80 mile swim in the Cayman Islands in June.
I've been getting some questions about channel swimming and the crazy folks who do this kind of thing. Before I answer the few questions I know something about, I would like to direct you to the blog that Penny and her husband Chris write, Penny and Chris Palfrey Marathon and Open Water Swims and to the website The Daily News of Open Water Swimming expertly edited by the man who knows more about open water swimming than anyone: Steve Munatones.
As a Lifeguard, triathlete, paddler and surfer I have a lot of experience in the ocean and often lead the way on adventures of my own but with this open water swimming I am quite happy to be on the support crew. I'm still kind of an outsider but this gives me some unique perspectives on these incredible athletes.
How scared are they at the start? When Bill and Forrest left a dark west side of Molokai beach at 1am and dove into the Kaiwi Channel, they seemed no more concerned than if they were going on an afternoon swim in a backyard pool. Penny too on her Kauai attempts. Determined and focused, yes, scared or nervous, no. These are experienced and well trained athletes doing what they love to do.
The swimmers have a boat and paddler? How does that work? Safety is the number one concern. A boat is always part of the deal and carries supplies and crew. Its not easy. If you are prone to seasickness don't volunteer. The boat stays as close as it can to the swimmer, provides navigation and is charge of the feedings. The paddler is just one step closer, staying as close to the swimmer as possible without interfering. Some swimmers use a "Shark Shield" an electric gadget that hangs over the paddleboard or kayak and emits an electronic pulse that annoys the sharks so they hopefully go away. This is only good within nine feet so the paddler has to stick close to the swimmer. I've done it on both a kayak and a paddleboard and while the considerable drag of the shark shield is easier to deal with on the kayak, I can stay closer to the swimmer with the paddleboard. Perhaps that's because I have much more experience on a paddleboard and I worry I might hit the swimmer (in rougher water) with the paddle or the kayak itself. I also feel if necessary I could get off that paddleboard faster and get to the aid of the swimmer.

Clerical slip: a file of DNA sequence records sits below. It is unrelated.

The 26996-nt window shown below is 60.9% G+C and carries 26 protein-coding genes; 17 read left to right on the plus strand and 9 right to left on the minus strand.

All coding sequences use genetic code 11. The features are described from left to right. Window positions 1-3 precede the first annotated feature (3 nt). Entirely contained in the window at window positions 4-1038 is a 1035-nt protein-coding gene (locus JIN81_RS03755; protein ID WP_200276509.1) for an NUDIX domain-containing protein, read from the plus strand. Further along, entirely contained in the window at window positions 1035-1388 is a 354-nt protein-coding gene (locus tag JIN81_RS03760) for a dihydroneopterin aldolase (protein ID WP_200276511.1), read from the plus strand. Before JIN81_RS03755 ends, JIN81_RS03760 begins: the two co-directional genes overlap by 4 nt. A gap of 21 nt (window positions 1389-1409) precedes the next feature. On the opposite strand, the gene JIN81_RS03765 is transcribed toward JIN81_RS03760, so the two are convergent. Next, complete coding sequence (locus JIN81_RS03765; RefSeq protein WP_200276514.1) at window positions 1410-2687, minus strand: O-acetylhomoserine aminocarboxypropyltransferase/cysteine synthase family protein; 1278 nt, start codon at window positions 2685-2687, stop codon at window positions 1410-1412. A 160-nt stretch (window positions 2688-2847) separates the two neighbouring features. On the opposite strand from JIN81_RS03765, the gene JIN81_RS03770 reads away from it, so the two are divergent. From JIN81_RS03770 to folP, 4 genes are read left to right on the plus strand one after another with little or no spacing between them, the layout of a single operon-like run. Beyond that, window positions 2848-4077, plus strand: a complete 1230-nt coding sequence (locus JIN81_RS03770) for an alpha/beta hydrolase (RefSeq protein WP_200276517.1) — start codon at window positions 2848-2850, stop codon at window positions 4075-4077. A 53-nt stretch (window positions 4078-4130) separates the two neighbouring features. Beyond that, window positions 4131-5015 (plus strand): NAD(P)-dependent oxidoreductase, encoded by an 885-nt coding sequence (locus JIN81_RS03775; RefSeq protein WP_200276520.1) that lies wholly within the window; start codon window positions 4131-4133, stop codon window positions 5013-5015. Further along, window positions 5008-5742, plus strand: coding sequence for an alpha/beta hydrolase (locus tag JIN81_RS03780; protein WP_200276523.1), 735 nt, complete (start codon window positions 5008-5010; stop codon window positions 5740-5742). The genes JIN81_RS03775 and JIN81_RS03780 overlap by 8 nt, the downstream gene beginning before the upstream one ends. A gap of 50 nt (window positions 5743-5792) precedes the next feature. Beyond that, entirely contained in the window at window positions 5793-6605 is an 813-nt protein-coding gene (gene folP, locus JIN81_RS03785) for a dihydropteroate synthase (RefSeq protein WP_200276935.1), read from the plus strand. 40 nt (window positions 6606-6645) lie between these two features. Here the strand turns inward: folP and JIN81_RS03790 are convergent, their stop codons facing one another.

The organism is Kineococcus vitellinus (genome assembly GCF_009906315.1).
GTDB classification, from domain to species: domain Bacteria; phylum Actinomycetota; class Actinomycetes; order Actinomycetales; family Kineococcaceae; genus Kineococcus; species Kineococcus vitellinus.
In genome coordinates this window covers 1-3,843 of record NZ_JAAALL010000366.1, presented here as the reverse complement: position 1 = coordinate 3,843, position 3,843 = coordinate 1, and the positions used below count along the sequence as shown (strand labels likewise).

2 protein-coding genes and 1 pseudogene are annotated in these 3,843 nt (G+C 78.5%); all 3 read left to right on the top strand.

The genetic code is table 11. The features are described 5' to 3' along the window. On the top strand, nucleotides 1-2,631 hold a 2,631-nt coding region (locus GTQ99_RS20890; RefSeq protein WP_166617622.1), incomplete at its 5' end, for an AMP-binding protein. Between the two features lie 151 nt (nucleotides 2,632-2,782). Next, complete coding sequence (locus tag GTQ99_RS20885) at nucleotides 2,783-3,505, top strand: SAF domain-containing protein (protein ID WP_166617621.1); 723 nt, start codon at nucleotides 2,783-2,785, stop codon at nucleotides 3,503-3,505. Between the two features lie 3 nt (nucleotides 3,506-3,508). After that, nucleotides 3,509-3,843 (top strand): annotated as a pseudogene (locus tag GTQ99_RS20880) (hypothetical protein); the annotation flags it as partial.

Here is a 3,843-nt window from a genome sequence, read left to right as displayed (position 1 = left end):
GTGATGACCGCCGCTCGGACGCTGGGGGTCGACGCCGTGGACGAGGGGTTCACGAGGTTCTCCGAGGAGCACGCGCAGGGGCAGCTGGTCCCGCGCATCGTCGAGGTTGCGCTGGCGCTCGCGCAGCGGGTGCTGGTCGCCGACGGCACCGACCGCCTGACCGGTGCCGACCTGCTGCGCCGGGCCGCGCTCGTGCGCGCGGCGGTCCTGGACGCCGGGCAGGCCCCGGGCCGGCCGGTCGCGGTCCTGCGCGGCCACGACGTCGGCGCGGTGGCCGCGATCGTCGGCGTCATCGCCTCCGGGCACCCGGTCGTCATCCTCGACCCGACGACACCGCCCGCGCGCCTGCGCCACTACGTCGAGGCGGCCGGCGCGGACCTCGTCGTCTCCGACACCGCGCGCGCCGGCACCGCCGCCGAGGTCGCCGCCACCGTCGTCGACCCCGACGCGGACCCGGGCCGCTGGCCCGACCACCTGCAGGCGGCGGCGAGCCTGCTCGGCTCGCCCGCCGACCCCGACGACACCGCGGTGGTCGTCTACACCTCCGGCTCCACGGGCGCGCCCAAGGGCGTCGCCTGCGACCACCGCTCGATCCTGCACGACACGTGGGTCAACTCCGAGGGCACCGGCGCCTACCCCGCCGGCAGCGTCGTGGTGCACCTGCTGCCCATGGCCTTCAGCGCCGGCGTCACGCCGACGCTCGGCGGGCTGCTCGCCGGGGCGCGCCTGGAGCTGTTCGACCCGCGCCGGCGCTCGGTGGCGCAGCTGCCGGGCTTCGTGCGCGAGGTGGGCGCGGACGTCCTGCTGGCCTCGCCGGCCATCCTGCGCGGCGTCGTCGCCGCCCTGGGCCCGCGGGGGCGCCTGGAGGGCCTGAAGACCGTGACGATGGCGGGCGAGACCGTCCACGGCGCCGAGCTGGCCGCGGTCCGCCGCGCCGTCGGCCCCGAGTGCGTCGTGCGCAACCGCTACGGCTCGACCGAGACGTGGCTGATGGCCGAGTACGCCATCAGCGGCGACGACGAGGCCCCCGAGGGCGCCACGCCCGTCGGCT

Sharks? As a surfer, paddler and someone who spends a lot of time in the ocean, I do feel qualified to answer this one. I really don't think about them unless I see one. I don't think they want to eat me. Generally I'm not worried. But they're out there and are the top predators in the ocean and deserve a lot of respect. The channel swimmers I know are concerned but not to the point of not swimming. I've seen a few while escorting these swimmers and of course we all remember Mike Spalding an his encounter with the Cookie Cutter Shark and Penny told me stories of seeing Great Whites off California. The "Shark Shield" and various other devices give a little piece of mind but I think you have to believe you're not on the menu or you'd never try this -especially swims that start or finish in the dark. Jellyfish are much more of a concern.
I'll be getting messages out on twitter as I can on Friday. They will be shown on the upper right of this blog.